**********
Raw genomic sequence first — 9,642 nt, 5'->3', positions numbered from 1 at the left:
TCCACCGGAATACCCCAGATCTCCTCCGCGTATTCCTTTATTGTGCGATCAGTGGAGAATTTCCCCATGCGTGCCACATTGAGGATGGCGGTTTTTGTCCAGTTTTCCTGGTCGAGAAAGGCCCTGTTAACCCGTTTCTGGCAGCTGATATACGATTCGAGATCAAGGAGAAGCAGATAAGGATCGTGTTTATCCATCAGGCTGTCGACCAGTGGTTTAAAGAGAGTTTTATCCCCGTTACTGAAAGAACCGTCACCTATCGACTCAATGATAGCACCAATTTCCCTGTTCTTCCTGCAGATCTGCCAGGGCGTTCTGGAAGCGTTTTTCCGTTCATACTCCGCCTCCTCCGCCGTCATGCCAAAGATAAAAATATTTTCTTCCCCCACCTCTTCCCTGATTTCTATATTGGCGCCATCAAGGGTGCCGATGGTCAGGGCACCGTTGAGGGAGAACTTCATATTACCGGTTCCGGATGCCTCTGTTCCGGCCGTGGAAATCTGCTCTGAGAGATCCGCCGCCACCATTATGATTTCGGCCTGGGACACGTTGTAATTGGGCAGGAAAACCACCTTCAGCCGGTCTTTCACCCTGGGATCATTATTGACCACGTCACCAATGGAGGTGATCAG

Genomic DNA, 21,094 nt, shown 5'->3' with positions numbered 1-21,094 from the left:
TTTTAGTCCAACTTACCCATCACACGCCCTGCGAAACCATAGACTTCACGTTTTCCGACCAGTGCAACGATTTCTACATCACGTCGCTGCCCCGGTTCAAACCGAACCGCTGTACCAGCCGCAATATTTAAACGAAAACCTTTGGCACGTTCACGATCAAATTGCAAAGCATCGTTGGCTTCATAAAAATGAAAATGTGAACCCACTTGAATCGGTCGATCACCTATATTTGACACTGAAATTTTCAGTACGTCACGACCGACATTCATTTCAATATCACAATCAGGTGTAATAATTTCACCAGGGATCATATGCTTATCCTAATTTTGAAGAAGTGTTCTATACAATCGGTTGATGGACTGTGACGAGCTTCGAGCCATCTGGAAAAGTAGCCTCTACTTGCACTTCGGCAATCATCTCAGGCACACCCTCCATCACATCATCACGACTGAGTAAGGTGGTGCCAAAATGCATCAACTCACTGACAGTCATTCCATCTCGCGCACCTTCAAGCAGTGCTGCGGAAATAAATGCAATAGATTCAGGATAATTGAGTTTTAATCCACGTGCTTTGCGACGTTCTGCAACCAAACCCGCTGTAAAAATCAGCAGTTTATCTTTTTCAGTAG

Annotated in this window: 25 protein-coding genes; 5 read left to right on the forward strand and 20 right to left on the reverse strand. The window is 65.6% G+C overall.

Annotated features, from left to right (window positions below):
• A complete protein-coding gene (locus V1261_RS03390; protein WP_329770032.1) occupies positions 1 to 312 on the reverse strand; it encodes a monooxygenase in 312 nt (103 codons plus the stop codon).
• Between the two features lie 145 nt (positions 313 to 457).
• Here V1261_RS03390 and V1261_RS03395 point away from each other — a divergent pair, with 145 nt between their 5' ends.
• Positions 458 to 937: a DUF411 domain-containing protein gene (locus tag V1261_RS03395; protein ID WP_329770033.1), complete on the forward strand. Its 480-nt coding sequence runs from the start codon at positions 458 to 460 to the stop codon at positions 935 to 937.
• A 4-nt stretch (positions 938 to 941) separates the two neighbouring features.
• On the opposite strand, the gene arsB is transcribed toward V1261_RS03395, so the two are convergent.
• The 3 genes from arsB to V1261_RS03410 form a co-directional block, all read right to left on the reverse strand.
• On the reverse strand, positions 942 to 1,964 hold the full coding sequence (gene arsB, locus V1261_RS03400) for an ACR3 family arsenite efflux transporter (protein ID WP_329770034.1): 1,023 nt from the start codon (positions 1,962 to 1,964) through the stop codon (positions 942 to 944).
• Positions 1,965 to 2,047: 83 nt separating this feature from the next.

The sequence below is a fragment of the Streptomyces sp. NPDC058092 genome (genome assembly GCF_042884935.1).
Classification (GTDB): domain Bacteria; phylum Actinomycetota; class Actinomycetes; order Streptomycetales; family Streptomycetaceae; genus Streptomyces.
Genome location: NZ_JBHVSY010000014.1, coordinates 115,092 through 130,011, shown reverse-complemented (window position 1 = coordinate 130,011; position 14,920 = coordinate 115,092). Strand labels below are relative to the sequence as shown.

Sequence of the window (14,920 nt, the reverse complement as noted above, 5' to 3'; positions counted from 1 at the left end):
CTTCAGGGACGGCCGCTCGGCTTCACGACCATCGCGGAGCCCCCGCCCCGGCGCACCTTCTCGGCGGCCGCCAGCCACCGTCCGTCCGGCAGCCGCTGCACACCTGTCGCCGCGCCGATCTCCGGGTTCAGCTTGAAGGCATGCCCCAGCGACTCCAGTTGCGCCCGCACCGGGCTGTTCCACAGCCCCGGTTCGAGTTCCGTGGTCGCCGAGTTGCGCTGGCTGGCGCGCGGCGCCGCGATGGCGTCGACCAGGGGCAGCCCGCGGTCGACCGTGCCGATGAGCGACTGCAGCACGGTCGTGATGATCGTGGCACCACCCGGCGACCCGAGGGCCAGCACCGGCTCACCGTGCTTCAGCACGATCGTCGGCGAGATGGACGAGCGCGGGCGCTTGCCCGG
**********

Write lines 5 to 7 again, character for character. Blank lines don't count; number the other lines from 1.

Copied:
Annotated in this window: 25 protein-coding genes; 5 read left to right on the forward strand and 20 right to left on the reverse strand. The window is 65.6% G+C overall.

Annotated features, from left to right (window positions below):
• A complete protein-coding gene (locus V1261_RS03390; protein WP_329770032.1) occupies positions 1 to 312 on the reverse strand; it encodes a monooxygenase in 312 nt (103 codons plus the stop codon).